A number of new laws went into effect in North Carolina on December 1, 2019. Some of these are administrative, and deal with various state boards, tuition rules at State colleges, etc., but some will have an immediate, direct impact on the citizens of North Carolina. Here is a summary of some of the changes you should be aware of. This list is NOT exhaustive:
INCREASED COURT COSTS: HB 323 will increase court costs in some cases by seeking to recover crime lab analyses that are performed during criminal investigation. This is a $600 cost that was previously only recovered in certain circumstances, but those circumstances are broadened. HB 323 / SL 2019‑150.
MOVE OVER: If you fail to move over for a stopped law enforcement vehicle on the roadside, and a law enforcement officer is injured or killed, you face stiffer penalties. The fine for failing to move over is $250 plus court costs; injuring or killing a first responder by failing to move over is now a felony. SB 29 / SL 2019‑119.
ROAD BARRIERS ON DANGEROUS ROADS: Where official road blocks are in place due to flooded or damaged roads, going around the roadblocks is now a misdemeanor. HB 67 / SL 2019‑84.
RIDESHARING: It is now a crime to impersonate an Uber, Lyft, or other “transportation network company” (ridesharing) service driver, and penalties for assaulting a legitimate rideshare driver are increased. While North Carolina generally only requires a rear license plate, the new law requires that the license plate (“tag”) number be visible from the front of the vehicle, either with a front license plate or some other device visible from the front of the vehicle, in a font at least 3” tall. HB 391 / SL 2019‑194.
HANDICAP PARKING: The law defining a “handicap parking space” has been expanded by HB 206 to clearly include access aisles, ramps, etc. surrounding the actual parking space, and penalties for parking in the actual space are applicable for parking in a way that obstructs this access to the space. HB 206 / SL 2019‑199.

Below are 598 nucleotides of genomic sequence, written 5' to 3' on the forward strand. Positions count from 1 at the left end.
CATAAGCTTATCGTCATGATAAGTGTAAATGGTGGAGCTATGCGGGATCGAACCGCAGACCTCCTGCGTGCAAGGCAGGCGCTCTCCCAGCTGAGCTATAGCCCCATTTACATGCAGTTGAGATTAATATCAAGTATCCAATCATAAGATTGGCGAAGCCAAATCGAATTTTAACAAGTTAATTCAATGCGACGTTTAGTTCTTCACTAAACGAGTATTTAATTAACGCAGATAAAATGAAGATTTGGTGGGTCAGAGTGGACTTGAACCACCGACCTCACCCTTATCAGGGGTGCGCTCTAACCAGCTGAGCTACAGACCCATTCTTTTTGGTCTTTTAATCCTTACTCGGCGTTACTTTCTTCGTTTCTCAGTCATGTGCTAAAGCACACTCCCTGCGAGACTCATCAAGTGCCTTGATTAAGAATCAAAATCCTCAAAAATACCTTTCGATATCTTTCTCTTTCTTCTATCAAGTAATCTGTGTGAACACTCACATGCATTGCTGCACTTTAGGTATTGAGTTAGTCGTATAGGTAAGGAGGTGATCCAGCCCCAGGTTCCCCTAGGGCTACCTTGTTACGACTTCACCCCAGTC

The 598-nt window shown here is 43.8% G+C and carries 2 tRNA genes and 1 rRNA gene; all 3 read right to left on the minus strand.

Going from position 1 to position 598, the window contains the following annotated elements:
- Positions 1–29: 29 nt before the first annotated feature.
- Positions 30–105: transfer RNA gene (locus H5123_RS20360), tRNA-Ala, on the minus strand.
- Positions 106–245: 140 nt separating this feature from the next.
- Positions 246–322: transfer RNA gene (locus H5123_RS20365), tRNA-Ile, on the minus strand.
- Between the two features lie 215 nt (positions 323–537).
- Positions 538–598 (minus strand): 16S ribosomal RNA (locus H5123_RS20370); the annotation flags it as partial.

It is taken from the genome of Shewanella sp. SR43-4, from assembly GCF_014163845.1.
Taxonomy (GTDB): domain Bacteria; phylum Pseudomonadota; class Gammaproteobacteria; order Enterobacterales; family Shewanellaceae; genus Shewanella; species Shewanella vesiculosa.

CONNER’S LAW: Penalties are increased for assault on law enforcement officers with a firearm. HB 283 / SL 2019‑228.
DEATH BY DISTRIBUTION: Drug dealers may now be held criminally liable for the death by overdose of their illicit customers. HB 474 / SL 2019‑83.
REVOCATION OF CONSENT: Until recently, North Carolina was the only state in which a woman who has granted sexual consent could not revoke it. That is no longer the case: Consent is a matter of ongoing status, and the law now reflects that. With the implementation of SB 199, “I’ve changed my mind” has legal significance. SB 199 / SL 2019‑245.
RAISE THE AGE: North Carolina was the last state in the nation to classify 16‑ and 17‑year‑old offenders as adults by default for the purposes of criminal prosecution. This change in HB 966 shifts first‑time offenders under 18 into the juvenile justice system, which will provide considerable relief when it comes to dealing with petty offenses by teens. Because this will substantially increase the load on the juvenile justice system, more than $30M has been allocated to fund the adjustment to this change. HB 966 / Various.
CHILD SEXUAL ABUSE: The age limit for bringing civil claims for childhood sexual abuse is being raised from 21 to 28 under SB 199 / SL 2019‑245. The changes to this law also expand the affirmative, mandatory duty to report (summarized) and impose criminal penalties for failing to do so: